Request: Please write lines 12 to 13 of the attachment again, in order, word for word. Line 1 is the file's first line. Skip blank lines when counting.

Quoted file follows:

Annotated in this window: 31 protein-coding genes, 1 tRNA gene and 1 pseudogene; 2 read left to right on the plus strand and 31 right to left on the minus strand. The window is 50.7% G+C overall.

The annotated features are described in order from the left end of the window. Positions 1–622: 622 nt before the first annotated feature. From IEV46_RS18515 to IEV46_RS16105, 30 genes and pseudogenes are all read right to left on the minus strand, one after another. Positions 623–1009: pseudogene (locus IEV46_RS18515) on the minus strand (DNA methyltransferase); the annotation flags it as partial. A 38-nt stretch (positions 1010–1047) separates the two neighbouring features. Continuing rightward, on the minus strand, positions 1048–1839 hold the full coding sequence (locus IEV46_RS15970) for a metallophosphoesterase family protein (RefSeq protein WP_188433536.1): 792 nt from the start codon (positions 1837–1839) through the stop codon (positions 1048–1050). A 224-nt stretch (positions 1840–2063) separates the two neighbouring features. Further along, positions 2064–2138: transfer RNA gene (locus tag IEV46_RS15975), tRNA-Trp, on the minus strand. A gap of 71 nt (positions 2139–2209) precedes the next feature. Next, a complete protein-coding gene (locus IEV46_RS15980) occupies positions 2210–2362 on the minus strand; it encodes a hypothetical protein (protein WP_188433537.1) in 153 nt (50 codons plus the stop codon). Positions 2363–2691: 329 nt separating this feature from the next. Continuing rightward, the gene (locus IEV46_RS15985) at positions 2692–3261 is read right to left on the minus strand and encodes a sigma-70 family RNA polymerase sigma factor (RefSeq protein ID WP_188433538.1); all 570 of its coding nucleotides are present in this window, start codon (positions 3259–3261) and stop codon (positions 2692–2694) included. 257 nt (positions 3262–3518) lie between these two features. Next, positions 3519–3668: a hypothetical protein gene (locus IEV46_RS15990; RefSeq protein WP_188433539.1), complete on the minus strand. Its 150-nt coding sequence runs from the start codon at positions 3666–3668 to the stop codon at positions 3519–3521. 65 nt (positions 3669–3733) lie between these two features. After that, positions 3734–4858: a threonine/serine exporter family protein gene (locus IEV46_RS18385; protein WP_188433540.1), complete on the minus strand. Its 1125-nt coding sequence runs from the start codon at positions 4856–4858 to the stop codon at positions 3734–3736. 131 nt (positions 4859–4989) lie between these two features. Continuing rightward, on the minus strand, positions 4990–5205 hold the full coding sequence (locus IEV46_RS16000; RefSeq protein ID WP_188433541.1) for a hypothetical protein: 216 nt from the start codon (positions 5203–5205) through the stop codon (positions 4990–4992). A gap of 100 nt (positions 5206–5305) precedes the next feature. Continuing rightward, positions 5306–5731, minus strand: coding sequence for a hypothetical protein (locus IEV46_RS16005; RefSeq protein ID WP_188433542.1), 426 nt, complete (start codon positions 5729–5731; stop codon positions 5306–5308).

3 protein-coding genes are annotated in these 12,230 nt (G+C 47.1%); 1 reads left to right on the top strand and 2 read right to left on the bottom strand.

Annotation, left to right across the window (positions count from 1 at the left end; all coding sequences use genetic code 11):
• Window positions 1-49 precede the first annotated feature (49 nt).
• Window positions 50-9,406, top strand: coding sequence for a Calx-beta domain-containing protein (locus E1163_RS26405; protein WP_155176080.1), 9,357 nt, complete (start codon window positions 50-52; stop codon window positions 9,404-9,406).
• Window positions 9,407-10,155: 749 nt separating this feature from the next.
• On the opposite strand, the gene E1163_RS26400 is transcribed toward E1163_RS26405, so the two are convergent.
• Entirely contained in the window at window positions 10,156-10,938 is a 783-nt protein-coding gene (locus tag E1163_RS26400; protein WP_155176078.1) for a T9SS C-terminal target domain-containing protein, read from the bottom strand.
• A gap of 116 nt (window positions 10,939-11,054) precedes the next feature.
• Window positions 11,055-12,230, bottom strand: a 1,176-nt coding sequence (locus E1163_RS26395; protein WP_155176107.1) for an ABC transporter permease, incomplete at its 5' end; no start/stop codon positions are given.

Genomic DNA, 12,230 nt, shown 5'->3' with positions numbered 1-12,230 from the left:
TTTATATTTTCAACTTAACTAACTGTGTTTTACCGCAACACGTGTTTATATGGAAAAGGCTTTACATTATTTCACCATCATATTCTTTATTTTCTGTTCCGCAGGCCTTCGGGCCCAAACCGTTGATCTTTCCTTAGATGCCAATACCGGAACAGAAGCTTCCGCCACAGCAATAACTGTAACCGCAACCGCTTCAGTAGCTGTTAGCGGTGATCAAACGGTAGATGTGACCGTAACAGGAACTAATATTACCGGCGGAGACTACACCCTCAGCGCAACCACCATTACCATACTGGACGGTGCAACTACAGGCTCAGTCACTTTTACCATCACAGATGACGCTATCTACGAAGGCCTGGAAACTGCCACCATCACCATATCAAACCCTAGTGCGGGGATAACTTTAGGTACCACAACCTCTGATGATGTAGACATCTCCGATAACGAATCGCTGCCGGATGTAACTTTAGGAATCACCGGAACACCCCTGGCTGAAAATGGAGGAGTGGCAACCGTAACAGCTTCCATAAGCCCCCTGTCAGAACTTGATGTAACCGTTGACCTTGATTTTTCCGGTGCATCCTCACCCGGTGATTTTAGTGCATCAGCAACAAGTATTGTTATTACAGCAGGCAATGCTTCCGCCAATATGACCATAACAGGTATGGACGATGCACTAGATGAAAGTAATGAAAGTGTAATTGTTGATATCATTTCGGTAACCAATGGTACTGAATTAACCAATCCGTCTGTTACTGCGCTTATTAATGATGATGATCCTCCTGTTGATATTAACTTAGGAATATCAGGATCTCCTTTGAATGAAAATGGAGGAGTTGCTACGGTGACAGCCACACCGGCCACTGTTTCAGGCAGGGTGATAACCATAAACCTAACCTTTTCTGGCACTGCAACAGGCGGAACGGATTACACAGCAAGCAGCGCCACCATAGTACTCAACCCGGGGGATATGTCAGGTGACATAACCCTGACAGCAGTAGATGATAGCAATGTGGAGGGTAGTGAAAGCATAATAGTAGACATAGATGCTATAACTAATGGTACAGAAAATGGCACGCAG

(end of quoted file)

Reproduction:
Genomic DNA, 12,230 nt, shown 5'->3' with positions numbered 1-12,230 from the left:
TTTATATTTTCAACTTAACTAACTGTGTTTTACCGCAACACGTGTTTATATGGAAAAGGCTTTACATTATTTCACCATCATATTCTTTATTTTCTGTTCCGCAGGCCTTCGGGCCCAAACCGTTGATCTTTCCTTAGATGCCAATACCGGAACAGAAGCTTCCGCCACAGCAATAACTGTAACCGCAACCGCTTCAGTAGCTGTTAGCGGTGATCAAACGGTAGATGTGACCGTAACAGGAACTAATATTACCGGCGGAGACTACACCCTCAGCGCAACCACCATTACCATACTGGACGGTGCAACTACAGGCTCAGTCACTTTTACCATCACAGATGACGCTATCTACGAAGGCCTGGAAACTGCCACCATCACCATATCAAACCCTAGTGCGGGGATAACTTTAGGTACCACAACCTCTGATGATGTAGACATCTCCGATAACGAATCGCTGCCGGATGTAACTTTAGGAATCACCGGAACACCCCTGGCTGAAAATGGAGGAGTGGCAACCGTAACAGCTTCCATAAGCCCCCTGTCAGAACTTGATGTAACCGTTGACCTTGATTTTTCCGGTGCATCCTCACCCGGTGATTTTAGTGCATCAGCAACAAGTATTGTTATTACAGCAGGCAATGCTTCCGCCAATATGACCATAACAGGTATGGACGATGCACTAGATGAAAGTAATGAAAGTGTAATTGTTGATATCATTTCGGTAACCAATGGTACTGAATTAACCAATCCGTCTGTTACTGCGCTTATTAATGATGATGATCCTCCTGTTGATATTAACTTAGGAATATCAGGATCTCCTTTGAATGAAAATGGAGGAGTTGCTACGGTGACAGCCACACCGGCCACTGTTTCAGGCAGGGTGATAACCATAAACCTAACCTTTTCTGGCACTGCAACAGGCGGAACGGATTACACAGCAAGCAGCGCCACCATAGTACTCAACCCGGGGGATATGTCAGGTGACATAACCCTGACAGCAGTAGATGATAGCAATGTGGAGGGTAGTGAAAGCATAATAGTAGACATAGATGCTATAACTAATGGTACAGAAAATGGCACGCAG